First, Earl Browder’s report to his central committee in April 1934: “Roosevelt’s program is the same as that of finance capital the world over. It is a program of hunger, fascination and imperialist war . . . The New Deal is not developed fascism. But in political essence and direction it is the same as Hitler’s program.”
By 1938 the General Secretary was acclaiming the alliance with Roosevelt as follows: “With all its weaknesses and inadequacies, its hesitations and confusions, the New Deal wing under the Roosevelt leadership is an essential part of the developing democratic front against monopoly capital.”
Browder’s 1940 election platform sang a different tune. “The Democratic Party is the party of Roosevelt and Dies, of the Garners and Woodrums, of the du Ponts and Cromwells, of the Boss Hagues and Kelleys, of Tammany and the KKK. It is the party of 'liberal’ promises and reactionary deeds . . . Both parties are war parties, M-Day parties, parties of imperialism, reaction and hunger.”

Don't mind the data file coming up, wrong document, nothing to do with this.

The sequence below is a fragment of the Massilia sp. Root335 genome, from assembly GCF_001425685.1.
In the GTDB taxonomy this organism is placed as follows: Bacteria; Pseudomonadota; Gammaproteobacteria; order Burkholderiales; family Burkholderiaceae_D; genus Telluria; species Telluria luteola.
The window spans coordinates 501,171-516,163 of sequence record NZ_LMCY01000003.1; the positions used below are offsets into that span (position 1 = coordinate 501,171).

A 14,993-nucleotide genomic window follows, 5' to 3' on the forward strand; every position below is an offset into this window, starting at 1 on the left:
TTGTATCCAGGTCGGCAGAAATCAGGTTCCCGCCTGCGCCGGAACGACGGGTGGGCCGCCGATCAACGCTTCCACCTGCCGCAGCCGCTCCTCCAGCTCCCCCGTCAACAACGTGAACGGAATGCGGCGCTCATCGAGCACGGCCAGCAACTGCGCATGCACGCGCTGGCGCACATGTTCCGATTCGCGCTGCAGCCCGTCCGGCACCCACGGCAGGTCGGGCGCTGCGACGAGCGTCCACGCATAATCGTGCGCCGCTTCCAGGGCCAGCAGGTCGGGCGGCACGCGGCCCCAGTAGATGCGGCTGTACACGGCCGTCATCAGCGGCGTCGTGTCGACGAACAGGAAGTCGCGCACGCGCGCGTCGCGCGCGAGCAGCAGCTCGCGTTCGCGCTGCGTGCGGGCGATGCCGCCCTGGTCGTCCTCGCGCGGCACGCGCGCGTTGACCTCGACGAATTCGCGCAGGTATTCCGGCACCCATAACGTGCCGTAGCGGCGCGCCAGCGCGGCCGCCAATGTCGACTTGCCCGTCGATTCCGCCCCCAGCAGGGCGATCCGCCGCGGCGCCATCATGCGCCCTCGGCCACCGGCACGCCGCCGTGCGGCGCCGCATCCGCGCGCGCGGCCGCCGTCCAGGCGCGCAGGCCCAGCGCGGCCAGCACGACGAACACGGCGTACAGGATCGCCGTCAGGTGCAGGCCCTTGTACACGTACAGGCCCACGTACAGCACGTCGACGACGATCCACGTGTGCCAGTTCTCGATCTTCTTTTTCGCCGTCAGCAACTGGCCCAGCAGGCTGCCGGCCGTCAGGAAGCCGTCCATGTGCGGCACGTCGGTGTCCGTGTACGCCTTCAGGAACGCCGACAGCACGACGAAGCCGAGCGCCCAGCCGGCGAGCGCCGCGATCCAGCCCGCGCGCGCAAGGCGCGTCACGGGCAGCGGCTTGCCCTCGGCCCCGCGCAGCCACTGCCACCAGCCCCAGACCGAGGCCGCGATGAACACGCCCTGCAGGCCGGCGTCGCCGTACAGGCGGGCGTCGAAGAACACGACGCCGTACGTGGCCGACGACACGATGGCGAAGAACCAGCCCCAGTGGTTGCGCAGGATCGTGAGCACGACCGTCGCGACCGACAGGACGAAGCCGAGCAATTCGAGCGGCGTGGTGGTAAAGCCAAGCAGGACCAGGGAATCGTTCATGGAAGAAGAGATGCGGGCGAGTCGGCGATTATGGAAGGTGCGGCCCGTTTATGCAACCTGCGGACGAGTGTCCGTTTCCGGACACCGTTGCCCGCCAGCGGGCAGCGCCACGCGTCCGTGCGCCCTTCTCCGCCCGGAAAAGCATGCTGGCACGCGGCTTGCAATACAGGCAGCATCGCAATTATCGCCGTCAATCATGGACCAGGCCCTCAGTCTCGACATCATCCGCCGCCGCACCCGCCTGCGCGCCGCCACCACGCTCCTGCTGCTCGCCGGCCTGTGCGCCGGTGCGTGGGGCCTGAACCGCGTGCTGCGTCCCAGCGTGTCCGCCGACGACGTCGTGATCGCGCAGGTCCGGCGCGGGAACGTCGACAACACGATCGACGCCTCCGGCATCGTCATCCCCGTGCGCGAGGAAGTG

By 1944 Browder announced to the CP national committee: “We know, as we go into it boldly . . . that the Teheran Declaration which was signed by Churchill, Roosevelt and the great Marxist Stalin represents the only program in the interest of the toiling masses of the whole world in the next period.”
Irony is virtually disarmed before such prescient and mutually destroying judgments.
John Chamberlain had bid farewell to reform much too soon for his contemporaries. The vaunted “Roosevelt Revolution” slowed down the leftward momentum and deflected a stream of radicals into the federal apparatus. This was the first time in the century—though not the last— that the White House courted compliant intellectuals. Their faith in the vitality of American capitalism revived with the economic upturn and the President’s assurances that his heart throbbed for the forgotten man.” Were they not also among the forgotten?